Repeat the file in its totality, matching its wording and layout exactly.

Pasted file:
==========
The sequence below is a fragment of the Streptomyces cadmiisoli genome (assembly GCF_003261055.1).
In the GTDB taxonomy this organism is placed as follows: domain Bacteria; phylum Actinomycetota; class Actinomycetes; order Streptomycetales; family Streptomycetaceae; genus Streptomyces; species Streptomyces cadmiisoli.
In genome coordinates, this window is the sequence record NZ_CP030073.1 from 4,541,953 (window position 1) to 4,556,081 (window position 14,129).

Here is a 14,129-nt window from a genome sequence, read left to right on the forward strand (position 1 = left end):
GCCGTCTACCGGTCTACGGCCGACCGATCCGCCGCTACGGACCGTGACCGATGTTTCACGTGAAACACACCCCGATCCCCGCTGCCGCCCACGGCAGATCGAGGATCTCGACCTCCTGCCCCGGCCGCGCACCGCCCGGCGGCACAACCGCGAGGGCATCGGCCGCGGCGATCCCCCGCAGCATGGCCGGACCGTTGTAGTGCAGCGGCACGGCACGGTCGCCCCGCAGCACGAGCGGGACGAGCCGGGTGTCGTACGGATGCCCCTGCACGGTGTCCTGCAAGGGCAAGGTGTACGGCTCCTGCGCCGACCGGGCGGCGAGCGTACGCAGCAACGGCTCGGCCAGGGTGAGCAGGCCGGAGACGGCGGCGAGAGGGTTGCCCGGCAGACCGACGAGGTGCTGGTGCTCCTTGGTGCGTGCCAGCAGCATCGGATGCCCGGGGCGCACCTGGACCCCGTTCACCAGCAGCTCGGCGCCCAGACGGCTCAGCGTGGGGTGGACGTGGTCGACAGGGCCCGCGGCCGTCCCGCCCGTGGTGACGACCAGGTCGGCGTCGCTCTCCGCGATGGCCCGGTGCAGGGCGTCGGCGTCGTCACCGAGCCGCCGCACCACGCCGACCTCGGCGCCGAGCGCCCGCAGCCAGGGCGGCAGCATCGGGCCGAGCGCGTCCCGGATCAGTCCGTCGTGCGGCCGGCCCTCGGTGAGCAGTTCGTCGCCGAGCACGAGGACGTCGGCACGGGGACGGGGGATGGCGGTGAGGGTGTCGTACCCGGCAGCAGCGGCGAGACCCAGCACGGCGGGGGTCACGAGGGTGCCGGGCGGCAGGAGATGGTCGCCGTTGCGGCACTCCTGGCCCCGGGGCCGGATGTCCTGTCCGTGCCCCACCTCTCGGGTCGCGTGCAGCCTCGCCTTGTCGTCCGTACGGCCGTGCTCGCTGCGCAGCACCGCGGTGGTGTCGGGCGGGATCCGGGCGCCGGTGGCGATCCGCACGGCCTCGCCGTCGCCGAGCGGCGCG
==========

The sequence below is a fragment of the Streptomyces cadmiisoli genome (assembly GCF_003261055.1).
In the GTDB taxonomy this organism is placed as follows: domain Bacteria; phylum Actinomycetota; class Actinomycetes; order Streptomycetales; family Streptomycetaceae; genus Streptomyces; species Streptomyces cadmiisoli.
In genome coordinates, this window is the sequence record NZ_CP030073.1 from 4,541,953 (window position 1) to 4,556,081 (window position 14,129).

Here is a 14,129-nt window from a genome sequence, read left to right on the forward strand (position 1 = left end):
GCCGTCTACCGGTCTACGGCCGACCGATCCGCCGCTACGGACCGTGACCGATGTTTCACGTGAAACACACCCCGATCCCCGCTGCCGCCCACGGCAGATCGAGGATCTCGACCTCCTGCCCCGGCCGCGCACCGCCCGGCGGCACAACCGCGAGGGCATCGGCCGCGGCGATCCCCCGCAGCATGGCCGGACCGTTGTAGTGCAGCGGCACGGCACGGTCGCCCCGCAGCACGAGCGGGACGAGCCGGGTGTCGTACGGATGCCCCTGCACGGTGTCCTGCAAGGGCAAGGTGTACGGCTCCTGCGCCGACCGGGCGGCGAGCGTACGCAGCAACGGCTCGGCCAGGGTGAGCAGGCCGGAGACGGCGGCGAGAGGGTTGCCCGGCAGACCGACGAGGTGCTGGTGCTCCTTGGTGCGTGCCAGCAGCATCGGATGCCCGGGGCGCACCTGGACCCCGTTCACCAGCAGCTCGGCGCCCAGACGGCTCAGCGTGGGGTGGACGTGGTCGACAGGGCCCGCGGCCGTCCCGCCCGTGGTGACGACCAGGTCGGCGTCGCTCTCCGCGATGGCCCGGTGCAGGGCGTCGGCGTCGTCACCGAGCCGCCGCACCACGCCGACCTCGGCGCCGAGCGCCCGCAGCCAGGGCGGCAGCATCGGGCCGAGCGCGTCCCGGATCAGTCCGTCGTGCGGCCGGCCCTCGGTGAGCAGTTCGTCGCCGAGCACGAGGACGTCGGCACGGGGACGGGGGATGGCGGTGAGGGTGTCGTACCCGGCAGCAGCGGCGAGACCCAGCACGGCGGGGGTCACGAGGGTGCCGGGCGGCAGGAGATGGTCGCCGTTGCGGCACTCCTGGCCCCGGGGCCGGATGTCCTGTCCGTGCCCCACCTCTCGGGTCGCGTGCAGCCTCGCCTTGTCGTCCGTACGGCCGTGCTCGCTGCGCAGCACCGCGGTGGTGTCGGGCGGGATCCGGGCGCCGGTGGCGATCCGCACGGCCTCGCCGTCGCCGAGCGGCGCG